In software one of the key decisions a team has to make is where they are going to spend their time. In many cases the decision usually rests with the front or back end of the website. There exist pluggable modules that largely abstract away the complexity of the front or back ends. In the case of the back end it involves using something like Airtable. In the case of the front-end it involves using Bootstrap. In many cases a hosted Content Management System like Wordpress or Squarespace abstracts the entire thing away. We can choose where to use off-the-rack components and where we want to custom tailor the things we build. In order to decide this we should ask where we add our special sauce, and what the cost is of going custom over off-the-rack.
The magic of off the rack components is they can be used to easily create a protosketch:
For many ideas there is a shorter version of the idea that can be built. It may not comport with the product owner’s exact idea of what their thing should look like. However it will at least be close and often functional. In software, like everywhere else, the Pareto principle applies. The last 20% of functionality will require 80% of the effort. If a product owner is willing to accept a simpler version of it to start then they can get more value for the time and money developers spend.
What is the most efficient and productive way to get work done? People are inherently single process. The research is clear. Finding focus for the single thing is the subject of many software hacks. Pair programming holds you accountable to focus only on software development. Apps like iA Writer used in full screen mode cause you to tune out the rest of background noise. Now Apple has added do not disturb and notification management features to iOS because they worry the notifications are addictive and negatively impacting their brains. Collectively we recognize this problem and have found solutions for it. Yet we still have so far to go.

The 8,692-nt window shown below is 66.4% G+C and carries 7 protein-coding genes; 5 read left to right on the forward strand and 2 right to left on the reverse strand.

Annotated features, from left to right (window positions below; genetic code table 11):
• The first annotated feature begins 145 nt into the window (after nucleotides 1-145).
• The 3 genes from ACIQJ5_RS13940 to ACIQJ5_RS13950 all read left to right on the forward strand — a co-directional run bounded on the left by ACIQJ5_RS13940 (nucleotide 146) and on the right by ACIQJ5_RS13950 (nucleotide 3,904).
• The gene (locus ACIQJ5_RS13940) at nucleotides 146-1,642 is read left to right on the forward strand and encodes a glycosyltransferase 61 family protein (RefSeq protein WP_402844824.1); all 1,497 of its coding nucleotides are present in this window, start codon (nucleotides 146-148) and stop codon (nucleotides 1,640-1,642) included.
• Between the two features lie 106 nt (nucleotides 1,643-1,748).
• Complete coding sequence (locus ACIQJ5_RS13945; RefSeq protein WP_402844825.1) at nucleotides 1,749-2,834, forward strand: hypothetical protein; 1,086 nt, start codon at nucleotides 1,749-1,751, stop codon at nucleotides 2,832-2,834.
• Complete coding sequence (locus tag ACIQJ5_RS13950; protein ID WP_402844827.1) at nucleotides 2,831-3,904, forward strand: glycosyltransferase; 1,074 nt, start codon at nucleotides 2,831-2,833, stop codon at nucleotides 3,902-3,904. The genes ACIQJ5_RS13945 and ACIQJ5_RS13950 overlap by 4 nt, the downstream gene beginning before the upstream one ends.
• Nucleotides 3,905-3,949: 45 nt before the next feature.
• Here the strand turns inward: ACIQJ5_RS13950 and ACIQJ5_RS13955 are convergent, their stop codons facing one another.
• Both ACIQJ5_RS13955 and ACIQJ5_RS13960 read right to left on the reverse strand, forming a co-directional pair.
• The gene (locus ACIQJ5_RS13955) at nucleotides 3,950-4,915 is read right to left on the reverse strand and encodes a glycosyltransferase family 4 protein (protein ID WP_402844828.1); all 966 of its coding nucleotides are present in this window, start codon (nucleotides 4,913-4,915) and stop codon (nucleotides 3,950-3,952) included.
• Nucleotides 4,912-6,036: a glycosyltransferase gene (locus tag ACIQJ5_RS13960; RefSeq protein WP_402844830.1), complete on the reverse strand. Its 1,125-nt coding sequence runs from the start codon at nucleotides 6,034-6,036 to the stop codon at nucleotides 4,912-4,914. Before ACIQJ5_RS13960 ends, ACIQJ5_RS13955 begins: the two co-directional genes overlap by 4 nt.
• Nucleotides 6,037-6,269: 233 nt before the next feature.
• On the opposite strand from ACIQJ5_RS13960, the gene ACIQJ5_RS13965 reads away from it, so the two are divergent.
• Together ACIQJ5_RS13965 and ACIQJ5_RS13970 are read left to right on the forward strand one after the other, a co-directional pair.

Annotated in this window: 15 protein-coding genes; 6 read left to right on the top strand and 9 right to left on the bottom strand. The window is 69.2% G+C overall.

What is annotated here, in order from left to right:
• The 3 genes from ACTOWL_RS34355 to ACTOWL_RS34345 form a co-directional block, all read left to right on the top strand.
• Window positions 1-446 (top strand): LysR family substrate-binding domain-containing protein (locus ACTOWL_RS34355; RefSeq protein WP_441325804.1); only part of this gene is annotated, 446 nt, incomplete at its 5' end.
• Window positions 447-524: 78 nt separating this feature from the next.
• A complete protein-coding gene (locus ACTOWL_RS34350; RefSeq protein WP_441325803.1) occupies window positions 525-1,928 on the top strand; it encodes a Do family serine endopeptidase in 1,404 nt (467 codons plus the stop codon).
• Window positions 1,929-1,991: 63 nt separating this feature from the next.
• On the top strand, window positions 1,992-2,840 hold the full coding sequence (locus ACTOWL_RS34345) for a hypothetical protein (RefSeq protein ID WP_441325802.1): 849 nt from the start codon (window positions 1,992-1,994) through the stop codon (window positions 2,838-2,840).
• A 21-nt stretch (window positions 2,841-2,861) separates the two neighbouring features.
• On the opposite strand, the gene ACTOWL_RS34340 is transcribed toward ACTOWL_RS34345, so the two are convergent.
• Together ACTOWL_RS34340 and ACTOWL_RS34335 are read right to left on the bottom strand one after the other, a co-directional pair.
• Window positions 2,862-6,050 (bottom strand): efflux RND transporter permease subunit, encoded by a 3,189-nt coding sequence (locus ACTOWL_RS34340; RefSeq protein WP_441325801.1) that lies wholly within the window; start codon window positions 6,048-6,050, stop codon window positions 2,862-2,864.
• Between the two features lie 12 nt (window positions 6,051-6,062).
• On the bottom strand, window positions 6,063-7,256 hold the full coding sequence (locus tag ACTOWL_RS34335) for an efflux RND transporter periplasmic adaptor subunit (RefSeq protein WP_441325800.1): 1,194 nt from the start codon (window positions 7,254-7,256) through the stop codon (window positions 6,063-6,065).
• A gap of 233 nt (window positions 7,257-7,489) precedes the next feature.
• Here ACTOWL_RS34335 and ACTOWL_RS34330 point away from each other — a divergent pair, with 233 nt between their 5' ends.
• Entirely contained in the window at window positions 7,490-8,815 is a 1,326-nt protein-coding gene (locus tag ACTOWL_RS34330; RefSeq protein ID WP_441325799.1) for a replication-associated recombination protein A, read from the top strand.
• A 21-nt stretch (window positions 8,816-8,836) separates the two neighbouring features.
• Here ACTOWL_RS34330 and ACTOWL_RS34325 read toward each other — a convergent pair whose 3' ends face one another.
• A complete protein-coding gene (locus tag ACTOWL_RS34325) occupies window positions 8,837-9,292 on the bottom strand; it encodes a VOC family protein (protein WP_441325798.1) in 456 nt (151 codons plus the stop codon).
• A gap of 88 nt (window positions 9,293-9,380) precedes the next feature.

One place that remains a challenge is dealing with asynchronous communication. While the telephone is coming out of fashion and folks are using tools like email and Slack, there still is not always a culture that allows it to work and occur. Recently when dealing with a credit card dispute I filed the dispute online, they responded that I should fax them the evidence of my dispute, I would receive information on it via snail mail, and I should call them with questions and to learn about the status. The surface area of communication mechanisms here is very large and inconsistent. The mental work required to manage this task is large and having to call them means that during my Sunday evening review of my inbox I cannot simply email them for a status update. I now have to engage them on their own terms and be interrupted.
When it comes to focus at work one tool that is a sharp knife is the meeting. I have written in the past that meetings are effective attention capture and focus mechanisms. They force people to be accountable. However too many meetings or ill timed meetings can be a denial of service attack against a single persons productivity. Some software companies will declare a specific day to be meeting free. However given the deep concentration software development requires, for them, it should be a red flag if a specific day needs to be without meetings. The better tactic would be to declare one or two days to be meeting allowed. Or to have a time block at the beginning or end of the day where meetings can be scheduled once development work is over.